The Daily Worker Placement

Monday, May 20, 2024

Life is a Co-op Game

by | published Friday, September 4, 2020

Note: I am a Canadian, but like much of the world, I closely follow U.S. politics. Much of the analogies in this article will refer to the current political and societal situation in the States. I have many family members and friends in the States. I love and respect the potential it holds.

Hold on to your hats, we’re going to get political here.

I had originally envisioned writing this article way back in the thick of the Democratic Presidential Primary. I wanted it to go live with a Bernie Sanders nomination and an examination about how some of his policies reflected the shared goals you see in many modern cooperative games. However, with Biden winning the nomination and a global pandemic literally changing the world as we know it, this seems to be an appropriate time to share this sentiment.

Right now, we’re facing challenges that strain every aspect of society. There is the financial fallout, with so many people losing work and businesses being forced to shut their doors. There is (well deserved) political unrest with the unjust treatment of BIPOC by police. For the first time in a long time, it feels as if significant structural changes are possible, due in large part with the peaceful protests around the world and the shifting of public support. The country is divided people very clearly sticking to their party line. And of course, there’s the pandemic, itself responsible for over 700,000 deaths. Things are hard right now and promise to get worse before they get better.

Just like the opening moves of a cooperative game, we have to assess or situation and consider both long and short term achievable goals and the fastest way to accomplish them. For example, we all want the disease to be contained as much as possible. This leads to a healthier society, less deaths, and a quicker reopening of the economy. So, if we consider this in game terms, we might think of the ‘special powers’ that are available to us. If this was a game of Pandemic, we’d have the Medic, the Scientist, or the Researcher (NOTE: the heroes of the fictional game come from the scientific community. You don’t see the President, the Pundit, or the Lawyer in that game). But while there may be some frontline workers (heroes) reading this, the vast majority of us won’t be finding the vaccine, or inoculating cities on a massive scale. That’s not to say we don’t have achievable goals to do our part.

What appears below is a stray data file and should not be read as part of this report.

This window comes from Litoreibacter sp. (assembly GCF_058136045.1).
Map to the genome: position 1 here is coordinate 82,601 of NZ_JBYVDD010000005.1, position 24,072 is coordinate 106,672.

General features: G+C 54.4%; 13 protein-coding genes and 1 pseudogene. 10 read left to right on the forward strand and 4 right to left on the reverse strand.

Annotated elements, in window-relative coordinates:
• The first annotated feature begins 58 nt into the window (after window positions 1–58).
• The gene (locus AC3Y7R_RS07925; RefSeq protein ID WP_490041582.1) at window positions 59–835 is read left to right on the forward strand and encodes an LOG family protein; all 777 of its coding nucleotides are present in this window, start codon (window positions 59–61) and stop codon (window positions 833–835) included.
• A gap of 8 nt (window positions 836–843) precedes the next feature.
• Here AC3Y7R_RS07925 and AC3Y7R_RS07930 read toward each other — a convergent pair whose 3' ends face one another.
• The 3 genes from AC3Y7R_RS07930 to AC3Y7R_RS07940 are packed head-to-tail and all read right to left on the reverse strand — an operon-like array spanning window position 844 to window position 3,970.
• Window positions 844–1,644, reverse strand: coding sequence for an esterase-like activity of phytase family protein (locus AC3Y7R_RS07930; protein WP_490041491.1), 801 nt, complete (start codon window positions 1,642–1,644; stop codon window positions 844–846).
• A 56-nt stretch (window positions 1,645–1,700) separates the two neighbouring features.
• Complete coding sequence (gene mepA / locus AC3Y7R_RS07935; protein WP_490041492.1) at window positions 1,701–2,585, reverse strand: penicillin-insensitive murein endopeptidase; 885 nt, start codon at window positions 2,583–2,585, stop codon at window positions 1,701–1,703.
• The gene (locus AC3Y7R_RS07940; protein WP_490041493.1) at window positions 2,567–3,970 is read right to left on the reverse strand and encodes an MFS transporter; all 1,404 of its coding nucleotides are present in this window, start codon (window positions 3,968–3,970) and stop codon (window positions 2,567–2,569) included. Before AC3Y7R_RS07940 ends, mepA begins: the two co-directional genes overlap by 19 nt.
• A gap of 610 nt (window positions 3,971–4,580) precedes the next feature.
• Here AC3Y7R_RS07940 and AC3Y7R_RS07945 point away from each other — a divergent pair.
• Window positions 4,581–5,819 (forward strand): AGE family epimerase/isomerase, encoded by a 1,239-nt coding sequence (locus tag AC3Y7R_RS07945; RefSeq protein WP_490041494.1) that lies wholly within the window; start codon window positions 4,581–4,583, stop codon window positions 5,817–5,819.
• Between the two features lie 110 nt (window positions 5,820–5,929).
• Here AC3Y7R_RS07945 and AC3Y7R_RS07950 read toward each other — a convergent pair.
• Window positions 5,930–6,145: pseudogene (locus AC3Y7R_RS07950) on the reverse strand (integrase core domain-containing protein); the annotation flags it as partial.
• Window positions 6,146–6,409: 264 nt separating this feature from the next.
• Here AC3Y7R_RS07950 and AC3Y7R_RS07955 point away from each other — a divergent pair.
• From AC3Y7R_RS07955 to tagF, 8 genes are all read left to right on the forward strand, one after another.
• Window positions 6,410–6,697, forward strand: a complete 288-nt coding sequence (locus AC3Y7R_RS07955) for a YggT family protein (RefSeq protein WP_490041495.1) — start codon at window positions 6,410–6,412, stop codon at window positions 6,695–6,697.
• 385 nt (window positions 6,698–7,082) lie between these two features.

Each of us has the super power of wearing masks. Sure, it’s not a sexy super power, but it’s one that we all have the ability to take part in. And I do believe there are people out there that for health reasons can’t wear masks, but I think that is a very small number of people. They are also probably the type of people who should be avoiding gatherings anyway. I also think there are some people out there that are using health as an excuse or simply refusing because they feel like it is an infringement on their rights. Imagine playing a game with someone who refused to act towards the presumed shared goal of all of the players for their own reasons. Is that the sort of person you’d want to play a game with? Many times in cooperative games, we have to take a small personal sacrifice; we allow another player to heal because they’re in worse shape or stop in Algiers to clean up one of the disease cubes there. I don’t really consider wearing a mask a sacrifice (I feel like a ninja), but even if you do, it is a small sacrifice you can make to bring us all closer to our shared goal. 

We have another super power that is available to all of us. We have the power to educate ourselves and to be critical about what we hear and what is the source. I certainly have my political beliefs and I understand other people have their own, but it is important to be self-critical and always endeavouring to learn. Again to put it in the context of a game, if a player on your team is making decisions without a full understanding of the rules, and shows no interest in learning them or taking input on what sort of move they could or should make… well, again, that’s not the type of person I want to be myself, and it’s not the type of person I want to play with. It is a challenging time to intake and process all the information being funnelled at us at all times, but if we’re curious and critical about the information we receive and if we honestly look for the truth, I think it is possible to find it. It is our responsibility to use the super power of education to find that truth.